Stephen Mitchell is widely known for his original and definitive versions of spiritual writings and poetry. His many books include The Selected Poetry of Rainer Maria Rilke, Tao Te Ching, The Gospel According to Jesus and Bhagavad Gita.
The acclaimed translator of the Tao Te Ching and the Bhagavad Gita now takes on the oldest book in the world. Inscribed on stone tablets a thousand years before the Iliad and the Bible and found in fragments, Gilgamesh describes the journey of the king of the city of Uruk in what is now Iraq. At the start, Gilgamesh is a young giant with gigantic wealth, power and beauty-and a boundless arrogance that leads him to oppress his people. As an answer to their pleas, the gods create Enkidu to be a double for Gilgamesh, a second self. Learning of this huge, wild man who runs with the animals, Gilgamesh dispatches a priestess to find him and tame him by seducing him. Making love with the priestess awakens Enkidu's consciousness of his true identity as a human being rather than as an animal. Enkidu is taken to the city and to Gilgamesh, who falls in love with him as a soul mate. Soon, however, Gilgamesh takes his beloved friend with him to the Cedar Forest to kill the guardian, the monster Humbaba, in defiance of the gods. Enkidu dies as a result. The overwhelming grief and fear of death that Gilgamesh suffers propels him on a quest for immortality that is as fast-paced and thrilling as a contemporary action film. In the end, Gilgamesh returns to his city. He does not become immortal in the way he thinks he wants to be, but he is able to embrace what is. Relying on existing translations (and in places where there are gaps, on his own imagination), Mitchell seeks language that is as swift and strong as the story itself. He conveys the evenhanded generosity of the original poet, who is as sympathetic toward women and monsters-and the whole range of human emotions and desires-as he is toward his heroes. This wonderful new version of the story of Gilgamesh shows how the story came to achieve literary immortality-not because it is a rare ancient artifact, but because reading it can make people in the here and now feel more completely alive. Author tour. (Oct.) Copyright 2004 Reed Business Information.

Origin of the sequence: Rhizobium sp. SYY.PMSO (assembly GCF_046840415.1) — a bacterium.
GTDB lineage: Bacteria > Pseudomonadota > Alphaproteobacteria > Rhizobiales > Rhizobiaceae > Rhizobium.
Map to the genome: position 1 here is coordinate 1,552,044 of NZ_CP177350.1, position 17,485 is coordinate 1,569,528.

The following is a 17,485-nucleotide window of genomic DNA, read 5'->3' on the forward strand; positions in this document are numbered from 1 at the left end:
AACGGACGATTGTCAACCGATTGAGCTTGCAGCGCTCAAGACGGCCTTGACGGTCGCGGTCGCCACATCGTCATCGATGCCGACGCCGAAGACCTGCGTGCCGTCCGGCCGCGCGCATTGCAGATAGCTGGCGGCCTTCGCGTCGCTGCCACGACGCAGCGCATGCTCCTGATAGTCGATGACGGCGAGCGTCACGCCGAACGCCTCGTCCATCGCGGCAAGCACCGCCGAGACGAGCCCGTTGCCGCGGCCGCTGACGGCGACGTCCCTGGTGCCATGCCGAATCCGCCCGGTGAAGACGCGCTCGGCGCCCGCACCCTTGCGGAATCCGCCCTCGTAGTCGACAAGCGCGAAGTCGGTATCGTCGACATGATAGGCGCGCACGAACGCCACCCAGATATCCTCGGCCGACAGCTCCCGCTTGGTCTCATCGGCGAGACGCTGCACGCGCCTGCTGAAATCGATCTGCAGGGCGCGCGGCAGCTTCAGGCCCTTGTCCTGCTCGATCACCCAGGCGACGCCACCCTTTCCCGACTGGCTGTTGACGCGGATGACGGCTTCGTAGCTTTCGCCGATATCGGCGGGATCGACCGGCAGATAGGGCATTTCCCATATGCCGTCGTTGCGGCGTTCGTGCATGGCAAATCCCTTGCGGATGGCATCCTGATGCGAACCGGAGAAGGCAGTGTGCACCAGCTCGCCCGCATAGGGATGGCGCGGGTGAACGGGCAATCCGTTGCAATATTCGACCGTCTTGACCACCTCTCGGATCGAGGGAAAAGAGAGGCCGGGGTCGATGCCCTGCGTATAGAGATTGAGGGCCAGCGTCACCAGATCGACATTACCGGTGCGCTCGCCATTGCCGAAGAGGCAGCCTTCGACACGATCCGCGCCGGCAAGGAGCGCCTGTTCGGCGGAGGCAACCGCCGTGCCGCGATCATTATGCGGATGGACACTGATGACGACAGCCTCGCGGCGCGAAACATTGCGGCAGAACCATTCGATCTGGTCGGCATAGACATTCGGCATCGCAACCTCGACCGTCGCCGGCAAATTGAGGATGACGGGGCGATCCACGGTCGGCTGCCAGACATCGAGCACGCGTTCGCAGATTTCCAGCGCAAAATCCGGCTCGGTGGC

'As narrative verse, this Gilgamesh entrances and enthrals. Its liquid, intimate four-stressed lines negotiate the rapid shifts between everyday pleasures, heroic feats and blazing visions in this mythic world where the sensual and spiritual always intersect. Mitchell manages to slip the mesmerising incantations of the verse into his reader's bloodstream as if they flowed through some poetic intravenous drip.' Boyd Tonkin, Independent 'It was a revelation. The translation is superb.' Harold Pinter 'Stephen Mitchell's Gilgamesh is a wonderful version. It is as eloquent and nuanced as his translations of Rilke. This is certainly the best that I have seen in English.' Harold Bloom 'Reading Stephen Mitchell's marvellously clear and vivid rendering of Gilgamesh makes me feel that I am encountering this ancient poem for the first time.' Elaine Pagels 'This is the most pellucid version of the epic yet to have been written in English, but what is most startling and admirable about it is the fact that Mitchell has not sacrificed a sense of the weird on the altar of readability ... a powerful translation.' The Times 'Mitchell brings a lucid and poetic version of Gilgamesh to a literary rather than academic audience ... [he] allows the ancients a chance to speak for themselves.' Observer 'Beautifully retold and a page-turner in the bargain. Like Seamus Heaney's recent retelling of Beowulf, this book proves that in the right hands, no great story ever grows stale.' Malcolm Jones, Newsweek
From the man who brought us translations of the Tao Te Ching and the Bhagavad Gita; a lyrical rendering of the world's oldest piece of literature, written in 170 B.C.E. Copyright 2004 Reed Business Information.